National Household Survey (NHS)
Total income of economic family, range
Total income refers to the sum of certain receipts (in cash and, in some circumstances, in kind) of the reporting unit during a specified reference period. The components used to calculate total income vary between:
- Statistical units of social surveys such as, persons, households, census families and economic families;
- Statistical units of business surveys such as enterprises, companies, establishments and locations; and
- Statistical units of the Canadian System of National Economic Accounts (CSNEA).
In the context of persons, households, census families and economic families, total income refers to monetary receipts from certain sources, before income taxes and deductions, during a specified reference period. It includes employment income from wages, salaries, tips, commissions and net income from self-employment (for both unincorporated farm and non-farm activities); income from government sources, such as social assistance, child benefits, employment insurance, Old Age Security pension, Canada or Quebec pension plan benefits and disability income; income from employer and personal pension sources, such as private pensions and payments from annuities and RRIFs; income from investment sources, such as dividends and interest on bonds, accounts, GIC's and mutual funds; and other regular cash income, such as child support payments received, spousal support payments (alimony) received and scholarships. The monetary receipts included are those that tend to be of a regular and recurring nature. It excludes one-time receipts, such as: lottery winnings, gambling winnings, cash inheritances, lump sum insurance settlements, capital gains and RRSP withdrawals. Capital gains are excluded because they are not by their nature regular and recurring. It is further assumed that they are less likely to be fully spent in the period in which they are received, unlike income that is regular and recurring. Also excluded are employer's contributions to registered pension plans, Canada and Quebec pension plans, and employment insurance. Finally, voluntary inter-household transfers, imputed rent, goods and services produced for barter, and goods produced for own consumption are excluded from this total income definition.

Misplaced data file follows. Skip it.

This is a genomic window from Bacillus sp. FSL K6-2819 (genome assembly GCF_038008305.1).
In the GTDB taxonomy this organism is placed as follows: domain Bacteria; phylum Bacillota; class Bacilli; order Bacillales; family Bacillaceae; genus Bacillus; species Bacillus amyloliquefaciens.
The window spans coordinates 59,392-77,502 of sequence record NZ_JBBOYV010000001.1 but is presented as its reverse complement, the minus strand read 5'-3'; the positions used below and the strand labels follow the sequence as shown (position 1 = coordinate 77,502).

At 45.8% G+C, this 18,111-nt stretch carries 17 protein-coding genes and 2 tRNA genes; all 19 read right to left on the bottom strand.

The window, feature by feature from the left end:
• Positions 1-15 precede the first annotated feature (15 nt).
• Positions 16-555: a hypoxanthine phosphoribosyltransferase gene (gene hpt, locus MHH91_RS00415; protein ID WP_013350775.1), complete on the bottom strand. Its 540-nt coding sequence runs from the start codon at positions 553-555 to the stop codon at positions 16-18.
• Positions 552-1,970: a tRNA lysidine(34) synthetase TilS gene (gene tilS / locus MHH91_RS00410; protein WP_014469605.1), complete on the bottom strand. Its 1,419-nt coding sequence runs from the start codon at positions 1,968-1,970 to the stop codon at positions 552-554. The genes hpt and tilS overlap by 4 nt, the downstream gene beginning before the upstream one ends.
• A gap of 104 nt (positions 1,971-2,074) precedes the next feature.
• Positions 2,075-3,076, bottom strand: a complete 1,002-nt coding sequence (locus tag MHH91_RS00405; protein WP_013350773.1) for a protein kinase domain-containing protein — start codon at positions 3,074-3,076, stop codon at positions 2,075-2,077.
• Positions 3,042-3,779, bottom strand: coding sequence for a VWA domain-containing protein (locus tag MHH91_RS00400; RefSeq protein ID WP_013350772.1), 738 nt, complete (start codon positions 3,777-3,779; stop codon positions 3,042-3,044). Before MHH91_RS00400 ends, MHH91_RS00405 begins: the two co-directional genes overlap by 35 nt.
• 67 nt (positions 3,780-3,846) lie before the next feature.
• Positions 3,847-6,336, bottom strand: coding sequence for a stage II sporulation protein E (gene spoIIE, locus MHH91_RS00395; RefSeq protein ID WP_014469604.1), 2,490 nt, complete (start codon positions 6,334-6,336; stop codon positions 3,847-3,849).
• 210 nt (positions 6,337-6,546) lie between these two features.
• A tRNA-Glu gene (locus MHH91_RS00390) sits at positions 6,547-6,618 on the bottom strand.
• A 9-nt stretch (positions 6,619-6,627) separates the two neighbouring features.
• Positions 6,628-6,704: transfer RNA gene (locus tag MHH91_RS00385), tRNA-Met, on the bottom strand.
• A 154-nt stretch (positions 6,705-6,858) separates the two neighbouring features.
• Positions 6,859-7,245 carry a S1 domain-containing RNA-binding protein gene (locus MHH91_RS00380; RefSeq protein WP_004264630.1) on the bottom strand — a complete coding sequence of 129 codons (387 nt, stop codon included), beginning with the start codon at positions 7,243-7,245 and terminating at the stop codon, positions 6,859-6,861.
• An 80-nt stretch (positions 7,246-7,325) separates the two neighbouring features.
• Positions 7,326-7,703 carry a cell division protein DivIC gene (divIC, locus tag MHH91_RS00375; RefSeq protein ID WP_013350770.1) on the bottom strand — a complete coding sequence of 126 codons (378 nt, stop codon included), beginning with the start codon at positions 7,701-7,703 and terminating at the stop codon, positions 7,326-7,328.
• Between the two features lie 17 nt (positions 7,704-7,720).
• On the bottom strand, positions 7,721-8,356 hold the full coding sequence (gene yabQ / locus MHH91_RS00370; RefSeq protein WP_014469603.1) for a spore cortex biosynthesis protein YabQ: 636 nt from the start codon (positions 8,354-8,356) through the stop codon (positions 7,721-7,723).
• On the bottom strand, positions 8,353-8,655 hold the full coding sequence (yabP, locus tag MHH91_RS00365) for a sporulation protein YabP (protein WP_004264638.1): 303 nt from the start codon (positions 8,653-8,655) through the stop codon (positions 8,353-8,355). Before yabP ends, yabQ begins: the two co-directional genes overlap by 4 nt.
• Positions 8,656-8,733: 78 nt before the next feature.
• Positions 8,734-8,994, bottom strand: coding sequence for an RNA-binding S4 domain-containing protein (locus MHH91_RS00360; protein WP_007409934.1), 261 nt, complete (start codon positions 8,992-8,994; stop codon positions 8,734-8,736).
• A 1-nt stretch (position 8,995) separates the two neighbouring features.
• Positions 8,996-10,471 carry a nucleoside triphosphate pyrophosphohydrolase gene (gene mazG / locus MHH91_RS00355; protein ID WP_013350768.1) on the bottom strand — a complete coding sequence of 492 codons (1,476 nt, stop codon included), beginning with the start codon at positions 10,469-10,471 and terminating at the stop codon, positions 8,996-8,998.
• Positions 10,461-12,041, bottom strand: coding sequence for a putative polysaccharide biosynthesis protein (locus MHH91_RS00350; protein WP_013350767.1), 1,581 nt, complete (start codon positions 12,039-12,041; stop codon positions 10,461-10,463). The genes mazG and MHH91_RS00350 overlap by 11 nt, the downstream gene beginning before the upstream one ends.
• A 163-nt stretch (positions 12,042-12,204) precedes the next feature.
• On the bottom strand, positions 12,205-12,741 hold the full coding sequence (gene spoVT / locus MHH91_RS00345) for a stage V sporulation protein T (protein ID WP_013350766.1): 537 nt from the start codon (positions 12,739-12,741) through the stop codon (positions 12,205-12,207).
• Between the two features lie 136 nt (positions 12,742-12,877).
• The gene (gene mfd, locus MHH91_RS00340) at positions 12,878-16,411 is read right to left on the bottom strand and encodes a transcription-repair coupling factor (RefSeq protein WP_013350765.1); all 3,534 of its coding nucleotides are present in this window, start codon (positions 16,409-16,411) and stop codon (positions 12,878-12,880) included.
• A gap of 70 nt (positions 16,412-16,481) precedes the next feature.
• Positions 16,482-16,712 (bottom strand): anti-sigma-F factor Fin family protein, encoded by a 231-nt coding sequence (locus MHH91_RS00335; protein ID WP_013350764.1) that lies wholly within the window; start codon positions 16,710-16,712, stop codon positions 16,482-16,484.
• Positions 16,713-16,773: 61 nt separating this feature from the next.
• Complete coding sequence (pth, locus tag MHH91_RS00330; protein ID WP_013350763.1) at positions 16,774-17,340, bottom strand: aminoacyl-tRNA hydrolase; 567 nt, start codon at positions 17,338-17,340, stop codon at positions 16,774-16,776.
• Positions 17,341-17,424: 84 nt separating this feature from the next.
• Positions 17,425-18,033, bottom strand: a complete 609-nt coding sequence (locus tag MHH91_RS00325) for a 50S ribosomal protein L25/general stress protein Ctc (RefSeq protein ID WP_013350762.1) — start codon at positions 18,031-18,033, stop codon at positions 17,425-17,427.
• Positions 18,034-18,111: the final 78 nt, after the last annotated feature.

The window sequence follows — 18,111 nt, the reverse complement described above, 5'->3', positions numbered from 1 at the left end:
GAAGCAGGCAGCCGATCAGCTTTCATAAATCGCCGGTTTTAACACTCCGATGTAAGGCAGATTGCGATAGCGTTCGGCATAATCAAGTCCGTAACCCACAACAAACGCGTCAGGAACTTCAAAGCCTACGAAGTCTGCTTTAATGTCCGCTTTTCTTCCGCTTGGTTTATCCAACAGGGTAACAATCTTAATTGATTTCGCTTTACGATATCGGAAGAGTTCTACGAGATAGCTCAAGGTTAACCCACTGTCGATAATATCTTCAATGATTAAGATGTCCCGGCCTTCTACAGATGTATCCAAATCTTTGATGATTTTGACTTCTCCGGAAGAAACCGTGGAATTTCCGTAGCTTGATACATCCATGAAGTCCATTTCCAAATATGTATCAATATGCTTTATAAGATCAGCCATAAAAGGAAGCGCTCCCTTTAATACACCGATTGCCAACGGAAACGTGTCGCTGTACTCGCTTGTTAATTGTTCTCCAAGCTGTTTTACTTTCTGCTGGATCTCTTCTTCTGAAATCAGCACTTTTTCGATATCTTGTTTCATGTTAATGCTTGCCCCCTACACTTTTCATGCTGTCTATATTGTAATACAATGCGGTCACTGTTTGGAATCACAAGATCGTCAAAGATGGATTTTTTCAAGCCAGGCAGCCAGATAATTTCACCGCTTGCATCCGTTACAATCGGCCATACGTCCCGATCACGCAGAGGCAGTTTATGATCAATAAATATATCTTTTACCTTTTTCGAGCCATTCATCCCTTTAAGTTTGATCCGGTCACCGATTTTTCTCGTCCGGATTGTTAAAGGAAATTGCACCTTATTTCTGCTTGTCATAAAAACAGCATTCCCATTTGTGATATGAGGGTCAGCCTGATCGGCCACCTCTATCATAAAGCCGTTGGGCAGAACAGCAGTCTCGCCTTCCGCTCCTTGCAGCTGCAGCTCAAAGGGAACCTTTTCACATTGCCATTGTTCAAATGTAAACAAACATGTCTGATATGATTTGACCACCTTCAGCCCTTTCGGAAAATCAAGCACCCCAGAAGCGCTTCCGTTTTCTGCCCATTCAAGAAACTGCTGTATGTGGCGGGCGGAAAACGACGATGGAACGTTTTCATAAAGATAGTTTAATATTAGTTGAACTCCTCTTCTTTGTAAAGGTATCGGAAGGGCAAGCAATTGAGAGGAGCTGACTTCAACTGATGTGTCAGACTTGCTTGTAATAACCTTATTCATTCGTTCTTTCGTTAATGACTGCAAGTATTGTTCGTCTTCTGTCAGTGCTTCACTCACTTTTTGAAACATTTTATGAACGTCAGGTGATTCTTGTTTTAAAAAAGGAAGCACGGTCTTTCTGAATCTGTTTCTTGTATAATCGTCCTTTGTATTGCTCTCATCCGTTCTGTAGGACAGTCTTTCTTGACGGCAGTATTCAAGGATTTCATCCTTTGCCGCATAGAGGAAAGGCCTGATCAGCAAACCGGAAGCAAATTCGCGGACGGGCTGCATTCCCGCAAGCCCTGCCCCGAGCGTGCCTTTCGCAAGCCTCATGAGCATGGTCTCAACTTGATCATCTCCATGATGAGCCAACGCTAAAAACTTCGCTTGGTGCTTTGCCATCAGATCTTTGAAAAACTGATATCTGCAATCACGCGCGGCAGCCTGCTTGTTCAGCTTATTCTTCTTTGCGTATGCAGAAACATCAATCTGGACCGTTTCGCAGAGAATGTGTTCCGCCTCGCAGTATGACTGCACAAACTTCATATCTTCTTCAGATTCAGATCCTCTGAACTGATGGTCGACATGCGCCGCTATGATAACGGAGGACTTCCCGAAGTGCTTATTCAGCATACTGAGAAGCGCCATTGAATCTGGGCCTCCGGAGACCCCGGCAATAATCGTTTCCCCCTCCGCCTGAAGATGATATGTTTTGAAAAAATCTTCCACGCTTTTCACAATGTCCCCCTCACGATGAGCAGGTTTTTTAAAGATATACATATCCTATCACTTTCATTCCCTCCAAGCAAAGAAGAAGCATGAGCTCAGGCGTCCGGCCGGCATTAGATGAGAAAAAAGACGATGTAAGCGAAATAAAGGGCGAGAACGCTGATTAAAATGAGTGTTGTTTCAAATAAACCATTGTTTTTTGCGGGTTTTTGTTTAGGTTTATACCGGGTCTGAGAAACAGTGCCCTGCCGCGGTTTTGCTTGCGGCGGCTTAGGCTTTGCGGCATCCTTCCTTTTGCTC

Economic family refers to a group of two or more persons who live in the same dwelling and are related to each other by blood, marriage, common-law or adoption. A couple may be of opposite or same sex. Foster children are included.
By definition, all persons who are members of a census family are also members of an economic family. Examples of the broader concept of economic family include the following: two co-resident census families who are related to one another are considered one economic family; co-resident siblings who are not members of a census family are considered as one economic family; and, nieces or nephews living with aunts or uncles are considered one economic family.
The data for this variable are reported using the following measurements:
- 'Amount of income' is expressed in Canadian dollars. The data presentation should specify any adjustments made, including whether the unit of measure is current dollars or constant dollars. Amount of income can range from the lowest negative number on the file to the maximum positive number on the file.